Meng-Chao Yao

Appointments and Affiliations

 
 
Fred Hutchinson Cancer Research Center
Basic Sciences
Member
 
University of Washington
College of Arts and Sciences
Zoology
Affiliate Professor, Appointed: 1988
Professional Headshot of Meng-Chao  Yao

Mailing Address

1100 Fairview Ave. N.
P.O. Box 19024
Fred Hutchinson Cancer Research Center
Mailstop A2-025
Seattle, Washington 98109-1024
United States

Contact

Phone: (206) 667-4294
Fax: (206) 667-6522
http://www.imb.sinica.edu.tw/~mcyao/

 

Degrees

Ph.D., University of Rochester, Biology, 1975.

Research Interests

Gene amplification, DNA rearrangements and chromosome instability in eukaryotes.

My laboratory uses the ciliate Tetrahymena and other eukaryotes including yeast and mammalian cells to study the mechanisms of DNA rearrangements, gene amplification and other processes that affect the integrity and transmission of eukaryotic genomes. Tetrahymena is particularly suited for these studies because it carries out a remarkable series of DNA rearrangements during somatic nuclear differentiation, including massive chromosome breakage, telomere formation and DNA deletion, as well as specific gene amplification. Recently we have identified several critical cis-acting sequences involved in these processes, including a 15 bp sequence necessary and sufficient for chromosome breakage, two sets of sequences that promote DNA deletion and specify deletion boundaries, and a pair of inverted repeats essential for large DNA palindrome formation during gene amplification. This information set the stage for further investigation of the underlying molecular mechanisms. We have also begun to identify proteins involved in these processes and found a novel protein pdd1p that shows close cytological and physically association with the deleted DNA during the process. This protein contains two chromodomains and is thought to play a key role in re-organizing chromatin during DNA rearrangements. Reverse genetics studies have shown that the protein is needed for successful nuclear differentiation and DNA deletion. In order to identify additional proteins, we have recently established a method to screen for proteins that are localized in developing nuclei, and have identified ten additional novel genes. We are determining their roles in DNA rearrangements and/or nuclear differentiation. Most recently, we have shown that the deletion process can remove inserted foreign sequences, and probably serves to defend the genome against invading genetic agents. Furthermore, injection of double stranded RNA triggers DNA deletion, demonstrating a mechanistic link between DNA deletion and RNA intereference that occur widely among eukaryotes.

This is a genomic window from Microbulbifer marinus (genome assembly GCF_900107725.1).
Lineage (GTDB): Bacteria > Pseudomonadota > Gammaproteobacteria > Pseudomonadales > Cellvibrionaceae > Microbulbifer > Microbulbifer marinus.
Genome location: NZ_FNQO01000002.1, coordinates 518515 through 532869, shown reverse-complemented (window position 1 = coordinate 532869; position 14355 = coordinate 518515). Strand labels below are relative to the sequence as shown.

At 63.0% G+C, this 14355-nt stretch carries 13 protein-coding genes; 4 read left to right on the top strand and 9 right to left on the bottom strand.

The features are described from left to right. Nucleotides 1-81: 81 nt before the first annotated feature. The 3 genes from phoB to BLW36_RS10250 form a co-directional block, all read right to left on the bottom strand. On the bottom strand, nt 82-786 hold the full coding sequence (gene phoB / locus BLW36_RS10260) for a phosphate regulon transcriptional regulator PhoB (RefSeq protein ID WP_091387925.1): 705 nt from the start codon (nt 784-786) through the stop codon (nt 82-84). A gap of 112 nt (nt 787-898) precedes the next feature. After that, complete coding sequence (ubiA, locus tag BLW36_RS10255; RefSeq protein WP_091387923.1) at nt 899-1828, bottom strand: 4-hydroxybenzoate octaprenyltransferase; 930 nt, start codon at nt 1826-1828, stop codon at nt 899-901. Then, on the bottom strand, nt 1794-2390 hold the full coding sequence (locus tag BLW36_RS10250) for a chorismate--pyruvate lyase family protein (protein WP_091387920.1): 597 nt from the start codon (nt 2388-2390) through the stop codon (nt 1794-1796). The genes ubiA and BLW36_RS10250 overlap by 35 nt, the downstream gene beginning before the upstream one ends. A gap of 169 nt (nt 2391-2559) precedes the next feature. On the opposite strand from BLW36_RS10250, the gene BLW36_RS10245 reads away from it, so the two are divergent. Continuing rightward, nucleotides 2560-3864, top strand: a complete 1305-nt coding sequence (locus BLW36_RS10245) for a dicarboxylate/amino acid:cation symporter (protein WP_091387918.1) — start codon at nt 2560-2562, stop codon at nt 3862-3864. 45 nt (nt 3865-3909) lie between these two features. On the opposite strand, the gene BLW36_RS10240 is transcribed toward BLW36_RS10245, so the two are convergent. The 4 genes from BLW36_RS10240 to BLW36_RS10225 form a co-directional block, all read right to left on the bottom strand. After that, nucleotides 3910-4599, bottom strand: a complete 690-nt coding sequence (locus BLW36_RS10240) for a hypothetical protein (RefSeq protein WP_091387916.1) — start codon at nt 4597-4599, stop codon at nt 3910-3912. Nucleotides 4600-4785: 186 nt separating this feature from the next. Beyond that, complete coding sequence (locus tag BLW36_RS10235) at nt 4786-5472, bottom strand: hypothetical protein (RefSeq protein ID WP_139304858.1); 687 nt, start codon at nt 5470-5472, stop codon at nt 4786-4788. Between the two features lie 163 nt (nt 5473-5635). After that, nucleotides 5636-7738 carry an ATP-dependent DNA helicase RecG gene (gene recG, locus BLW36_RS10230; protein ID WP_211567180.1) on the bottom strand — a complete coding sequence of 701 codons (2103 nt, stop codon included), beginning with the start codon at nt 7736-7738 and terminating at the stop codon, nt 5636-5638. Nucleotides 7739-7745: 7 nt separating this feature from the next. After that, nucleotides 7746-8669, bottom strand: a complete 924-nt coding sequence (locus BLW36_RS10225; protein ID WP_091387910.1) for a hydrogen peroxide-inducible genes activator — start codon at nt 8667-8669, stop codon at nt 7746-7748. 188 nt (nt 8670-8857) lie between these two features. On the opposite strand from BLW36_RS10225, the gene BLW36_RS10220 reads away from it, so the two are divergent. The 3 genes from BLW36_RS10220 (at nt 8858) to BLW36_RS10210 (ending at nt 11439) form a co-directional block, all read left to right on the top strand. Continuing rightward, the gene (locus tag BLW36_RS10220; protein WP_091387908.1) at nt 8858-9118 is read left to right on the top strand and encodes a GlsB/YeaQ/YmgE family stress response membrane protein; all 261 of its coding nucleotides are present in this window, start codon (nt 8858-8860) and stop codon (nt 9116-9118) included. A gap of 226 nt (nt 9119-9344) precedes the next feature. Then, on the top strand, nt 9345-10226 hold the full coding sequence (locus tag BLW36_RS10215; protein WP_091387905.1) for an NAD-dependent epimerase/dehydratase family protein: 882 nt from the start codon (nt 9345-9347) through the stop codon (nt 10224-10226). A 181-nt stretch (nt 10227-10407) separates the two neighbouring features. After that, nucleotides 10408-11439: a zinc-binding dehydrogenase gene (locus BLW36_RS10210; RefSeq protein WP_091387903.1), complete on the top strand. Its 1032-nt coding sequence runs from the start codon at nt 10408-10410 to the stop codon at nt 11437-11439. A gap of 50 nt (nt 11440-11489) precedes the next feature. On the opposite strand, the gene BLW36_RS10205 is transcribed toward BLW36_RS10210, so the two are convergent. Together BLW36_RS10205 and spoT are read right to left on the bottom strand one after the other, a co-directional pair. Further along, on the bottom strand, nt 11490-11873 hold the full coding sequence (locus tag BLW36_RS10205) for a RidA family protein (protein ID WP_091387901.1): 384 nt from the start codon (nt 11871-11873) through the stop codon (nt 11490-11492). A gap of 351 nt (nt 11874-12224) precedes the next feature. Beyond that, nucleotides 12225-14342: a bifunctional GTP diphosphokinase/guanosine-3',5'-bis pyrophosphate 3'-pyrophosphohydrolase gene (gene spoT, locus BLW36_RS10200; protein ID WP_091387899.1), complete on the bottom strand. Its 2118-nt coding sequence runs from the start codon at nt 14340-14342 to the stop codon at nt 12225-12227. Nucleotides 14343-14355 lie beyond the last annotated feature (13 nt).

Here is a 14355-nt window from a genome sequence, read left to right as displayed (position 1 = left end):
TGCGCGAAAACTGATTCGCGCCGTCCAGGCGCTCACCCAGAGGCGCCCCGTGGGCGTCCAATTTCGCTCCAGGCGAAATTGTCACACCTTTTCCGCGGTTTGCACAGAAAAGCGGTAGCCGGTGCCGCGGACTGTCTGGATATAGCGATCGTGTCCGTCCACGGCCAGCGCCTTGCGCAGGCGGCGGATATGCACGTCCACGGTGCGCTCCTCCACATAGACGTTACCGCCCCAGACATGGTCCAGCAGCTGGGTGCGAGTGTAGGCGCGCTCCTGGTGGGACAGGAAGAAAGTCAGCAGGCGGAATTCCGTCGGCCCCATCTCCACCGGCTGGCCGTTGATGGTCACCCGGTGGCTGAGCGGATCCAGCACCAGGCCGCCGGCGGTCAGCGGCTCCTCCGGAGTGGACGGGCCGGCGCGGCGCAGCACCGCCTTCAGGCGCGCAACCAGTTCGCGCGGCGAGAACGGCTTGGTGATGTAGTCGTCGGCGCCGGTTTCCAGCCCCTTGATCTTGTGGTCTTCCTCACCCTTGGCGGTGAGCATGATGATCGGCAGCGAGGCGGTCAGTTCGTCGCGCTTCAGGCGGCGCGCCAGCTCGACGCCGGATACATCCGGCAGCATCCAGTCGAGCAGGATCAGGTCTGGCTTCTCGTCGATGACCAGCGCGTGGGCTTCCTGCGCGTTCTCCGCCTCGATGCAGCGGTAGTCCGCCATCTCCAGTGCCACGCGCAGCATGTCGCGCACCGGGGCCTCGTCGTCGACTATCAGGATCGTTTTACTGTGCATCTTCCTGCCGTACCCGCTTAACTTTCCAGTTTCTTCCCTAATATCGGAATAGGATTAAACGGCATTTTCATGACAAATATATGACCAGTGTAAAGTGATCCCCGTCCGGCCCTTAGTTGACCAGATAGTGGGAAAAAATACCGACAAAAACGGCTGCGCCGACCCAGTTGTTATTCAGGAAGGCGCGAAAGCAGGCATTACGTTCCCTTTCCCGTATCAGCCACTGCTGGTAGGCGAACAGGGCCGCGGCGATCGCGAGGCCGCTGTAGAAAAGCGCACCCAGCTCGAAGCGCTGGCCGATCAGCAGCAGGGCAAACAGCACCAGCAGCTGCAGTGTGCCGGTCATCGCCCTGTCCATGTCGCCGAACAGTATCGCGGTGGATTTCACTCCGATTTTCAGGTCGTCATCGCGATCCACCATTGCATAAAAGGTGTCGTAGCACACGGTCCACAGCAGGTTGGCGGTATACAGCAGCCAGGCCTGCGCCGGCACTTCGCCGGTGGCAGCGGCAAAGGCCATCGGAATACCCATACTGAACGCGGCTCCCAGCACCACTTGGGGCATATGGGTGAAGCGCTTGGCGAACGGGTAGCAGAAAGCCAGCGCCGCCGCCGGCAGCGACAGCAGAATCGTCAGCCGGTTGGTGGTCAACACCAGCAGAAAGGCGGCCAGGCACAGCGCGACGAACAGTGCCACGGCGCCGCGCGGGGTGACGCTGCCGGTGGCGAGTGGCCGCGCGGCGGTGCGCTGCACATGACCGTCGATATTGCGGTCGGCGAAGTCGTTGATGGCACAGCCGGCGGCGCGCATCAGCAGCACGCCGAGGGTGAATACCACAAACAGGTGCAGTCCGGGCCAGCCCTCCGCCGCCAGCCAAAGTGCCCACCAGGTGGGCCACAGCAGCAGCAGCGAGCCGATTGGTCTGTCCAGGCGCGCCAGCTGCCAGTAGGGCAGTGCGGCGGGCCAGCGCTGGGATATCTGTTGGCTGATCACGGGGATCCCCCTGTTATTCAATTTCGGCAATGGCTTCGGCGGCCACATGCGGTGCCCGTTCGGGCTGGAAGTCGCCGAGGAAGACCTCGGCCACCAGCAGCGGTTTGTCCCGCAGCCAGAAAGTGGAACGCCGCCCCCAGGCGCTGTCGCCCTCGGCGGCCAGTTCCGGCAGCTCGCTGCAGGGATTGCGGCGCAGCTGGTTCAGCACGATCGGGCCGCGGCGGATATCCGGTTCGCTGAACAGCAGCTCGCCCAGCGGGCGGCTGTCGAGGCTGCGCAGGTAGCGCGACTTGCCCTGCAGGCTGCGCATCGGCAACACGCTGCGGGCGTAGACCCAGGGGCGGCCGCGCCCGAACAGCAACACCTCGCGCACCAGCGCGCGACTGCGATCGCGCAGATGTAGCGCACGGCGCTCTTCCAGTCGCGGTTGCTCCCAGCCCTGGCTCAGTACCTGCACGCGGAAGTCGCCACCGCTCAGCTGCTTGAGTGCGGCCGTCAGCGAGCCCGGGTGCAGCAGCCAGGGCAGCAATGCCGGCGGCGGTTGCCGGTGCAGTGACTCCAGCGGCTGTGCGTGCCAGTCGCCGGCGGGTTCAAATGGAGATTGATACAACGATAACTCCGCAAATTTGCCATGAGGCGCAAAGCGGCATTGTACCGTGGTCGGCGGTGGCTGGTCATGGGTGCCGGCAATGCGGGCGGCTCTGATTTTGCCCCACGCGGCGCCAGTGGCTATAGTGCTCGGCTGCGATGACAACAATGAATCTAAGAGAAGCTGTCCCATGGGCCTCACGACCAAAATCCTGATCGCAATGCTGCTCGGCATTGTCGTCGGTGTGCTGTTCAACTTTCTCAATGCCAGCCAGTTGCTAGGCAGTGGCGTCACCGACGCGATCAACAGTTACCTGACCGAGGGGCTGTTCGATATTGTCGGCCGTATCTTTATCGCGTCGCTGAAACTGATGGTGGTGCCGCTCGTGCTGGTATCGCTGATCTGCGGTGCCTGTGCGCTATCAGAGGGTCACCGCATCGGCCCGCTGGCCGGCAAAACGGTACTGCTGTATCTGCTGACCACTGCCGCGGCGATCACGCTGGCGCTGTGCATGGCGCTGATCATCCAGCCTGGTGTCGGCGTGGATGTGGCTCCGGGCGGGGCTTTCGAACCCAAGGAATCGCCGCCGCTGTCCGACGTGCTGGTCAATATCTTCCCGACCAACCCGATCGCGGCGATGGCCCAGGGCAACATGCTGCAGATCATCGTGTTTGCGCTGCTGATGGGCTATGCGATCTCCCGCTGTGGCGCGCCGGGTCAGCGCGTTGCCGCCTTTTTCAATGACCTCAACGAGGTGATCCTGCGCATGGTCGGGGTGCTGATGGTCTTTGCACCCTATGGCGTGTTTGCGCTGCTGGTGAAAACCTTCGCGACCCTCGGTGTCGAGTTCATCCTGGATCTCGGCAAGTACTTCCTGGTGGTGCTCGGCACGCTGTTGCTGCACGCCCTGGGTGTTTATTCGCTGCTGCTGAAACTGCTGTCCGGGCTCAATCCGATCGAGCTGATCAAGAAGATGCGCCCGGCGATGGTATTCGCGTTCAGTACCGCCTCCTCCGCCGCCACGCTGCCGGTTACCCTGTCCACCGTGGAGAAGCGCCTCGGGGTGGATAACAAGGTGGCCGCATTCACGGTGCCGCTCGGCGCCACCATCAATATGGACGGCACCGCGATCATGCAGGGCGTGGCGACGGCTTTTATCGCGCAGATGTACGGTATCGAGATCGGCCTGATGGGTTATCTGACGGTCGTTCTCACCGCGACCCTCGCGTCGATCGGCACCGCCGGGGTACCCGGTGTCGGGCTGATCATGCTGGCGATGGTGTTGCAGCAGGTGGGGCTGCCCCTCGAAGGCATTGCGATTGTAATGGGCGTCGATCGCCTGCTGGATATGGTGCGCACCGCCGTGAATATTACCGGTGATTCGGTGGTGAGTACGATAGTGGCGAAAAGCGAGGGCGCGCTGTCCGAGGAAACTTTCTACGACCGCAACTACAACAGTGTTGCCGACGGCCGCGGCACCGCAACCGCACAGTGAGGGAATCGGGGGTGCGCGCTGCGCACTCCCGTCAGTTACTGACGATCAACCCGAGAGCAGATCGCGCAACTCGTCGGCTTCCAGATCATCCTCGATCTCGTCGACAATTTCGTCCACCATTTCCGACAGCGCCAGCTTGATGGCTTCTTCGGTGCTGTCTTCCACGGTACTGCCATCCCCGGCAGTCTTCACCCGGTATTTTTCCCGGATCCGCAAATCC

At least one mechanism of DNA rearrangements discovered in Tetrahymena has also been found to occur in other organisms. We have shown that giant DNA palindromes can be produced in budding yeast by introducing a double stranded DNA break next to a pair of short inverted repeats, just like in Tetrahymena. This finding suggests a common mechanism for generating amplified genetic elements in eukaryotes. We have now successfully tested this idea using Chinese hamster ovary cells, and begun to examine the role of this mechanism in gene amplification and cancer progression.

Additional Experience

The biogenesis and function of ribosomal RNA.

Languages

(Reading, Writing, Speaking)

Chinese, Mandarin: (Fluent, Functional, Fluent)

Memberships

American Association for the Advancement of Science
American Society for Cell Biology
Society of Protozoologists

Honors and Awards

Fellow, American Association for the Advancement of Science (AAAS)

Previous Positions

1978-1986, Assistant and Associate Professor, Washington University in St. Louis, Arts and Sciences, Biology

Patents

Ribosomes as vectors for RNA, Patent Number: 5739310, 1998, Institution-owned, United States of America.

Funding

  • National Cancer Institute: Pilot Project: A new approach to gene amplification in tumor cells., Jan 1, 2001 to Dec 31, 2002.
  • National Cancer Institute: Training Grant: Chromosome metabolism and cancer, 1991 to 2006.
  • NIH R01 GM26210: Chromosome Breakage and DNA Deletion in Tetrahymena, 1979 to 2006.

 

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